But what do we find? Even in the establishment of airports the Government is found wanting. After it appointed a committee which sat for a long period and brought in a lengthy report, the Government did not reach any conclusion other than to say that it would set up another comittee to have a look at the first committee's recommendations. The first committee limited its recommendations for a second Sydney airport to two sites, Richmond and Somersby, and then the

Government authorised the new committee to have another look at the matter. Even the 'Daily Telegraph', the paper you can trust, had this to say about it:

The . Federal Government's decision to further develop Mascot Airport is sensible.

Then it went on to deal with the report and said:

But while accepting the wisdom of extending and developing Mascot, other aspects of the statement must be questioned. If it is known, and accepted, that a second airport must be built, then firm plans and time schedules should be formulated.

It seems a bit sloppy to propose a Commonwealth-State investigation to decide whether to have an airport at Richmond or Somersby, and then add that the Committees should also investigate any other areas that merited consideration.

I will tell honourable members why this is so. As was said by the honourable member for Chifley, this Government is busy protecting its own members. It cannot afford to lose a seat and the decision that was made protects the liberal members from the North Shore, the Gold Coast of Liberal politics in Australia, comprising electorates such as Bradfield, Mackellar, Bennelong, North Sydney and Warringah. Honourable members can see the interest which the honourable member for Mackellar, the Minister for Social Services (Mr Wentworth) takes in the proceedings now that aircraft will not be flying over his electorate. If he lived at Mascot or Leichhardt or Marrickville he would not be sleeping like he does at this time of the night because the jets would be zooming over that area. These Liberal members have brought pressure to bear on the Government to transfer these facilities elsewhere.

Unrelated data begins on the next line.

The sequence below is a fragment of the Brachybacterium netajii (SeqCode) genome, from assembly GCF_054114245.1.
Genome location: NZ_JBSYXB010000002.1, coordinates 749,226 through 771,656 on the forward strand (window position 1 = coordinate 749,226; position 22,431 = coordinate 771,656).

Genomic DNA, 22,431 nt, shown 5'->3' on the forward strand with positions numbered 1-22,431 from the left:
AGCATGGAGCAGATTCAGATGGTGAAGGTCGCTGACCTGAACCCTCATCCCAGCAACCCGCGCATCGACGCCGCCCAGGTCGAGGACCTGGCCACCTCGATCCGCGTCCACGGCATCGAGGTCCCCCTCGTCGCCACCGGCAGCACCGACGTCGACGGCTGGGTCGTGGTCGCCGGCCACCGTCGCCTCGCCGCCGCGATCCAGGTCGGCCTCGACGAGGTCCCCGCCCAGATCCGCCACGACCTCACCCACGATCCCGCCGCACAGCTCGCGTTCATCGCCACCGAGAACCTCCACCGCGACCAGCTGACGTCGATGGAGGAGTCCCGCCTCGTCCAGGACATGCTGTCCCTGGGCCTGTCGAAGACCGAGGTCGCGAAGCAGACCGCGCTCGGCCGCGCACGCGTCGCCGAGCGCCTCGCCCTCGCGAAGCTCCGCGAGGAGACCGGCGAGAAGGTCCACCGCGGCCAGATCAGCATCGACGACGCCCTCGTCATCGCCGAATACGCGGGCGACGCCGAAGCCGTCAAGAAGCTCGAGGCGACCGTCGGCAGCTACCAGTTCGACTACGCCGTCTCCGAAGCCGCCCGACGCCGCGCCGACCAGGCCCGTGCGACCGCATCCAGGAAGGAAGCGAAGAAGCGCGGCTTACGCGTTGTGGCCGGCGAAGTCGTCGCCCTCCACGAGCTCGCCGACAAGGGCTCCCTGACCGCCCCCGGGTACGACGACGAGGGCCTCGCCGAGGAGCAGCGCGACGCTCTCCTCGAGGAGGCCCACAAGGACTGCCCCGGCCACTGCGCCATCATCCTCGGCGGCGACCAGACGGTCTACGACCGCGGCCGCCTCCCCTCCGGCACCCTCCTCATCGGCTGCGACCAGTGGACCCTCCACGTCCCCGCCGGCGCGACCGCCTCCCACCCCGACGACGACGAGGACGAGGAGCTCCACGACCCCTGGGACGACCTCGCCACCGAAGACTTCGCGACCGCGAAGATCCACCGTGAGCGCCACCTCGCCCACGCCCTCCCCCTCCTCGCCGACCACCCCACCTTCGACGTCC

I mention this to show that in every aspect of civil aviation development the Ministers and the Government are found lacking. The interests of the Australian people are second as long as the Government can kowtow to the powerful interests behind the airline operators in the world today. I have received a heart rending letter from a member of my constituency and I will read it to the House in order to show the neglect and contempt that this Government has shown for people in Leichhardt, Marrickville and other areas in the great electorate which I represent in Sydney where, because of expansion of

Kingsford-Smith Airport and facilities there, aircraft are zooming low over their homes at all hours of the day and night. Listen to this letter Mr Minister and listen wisely. The Minister should think how guilty he and the men behind him are for the suffering they are bringing to the people of my district and surrounding districts. This letter came to me today dated 28th September 1971 and reads:

Dear Mr Daly,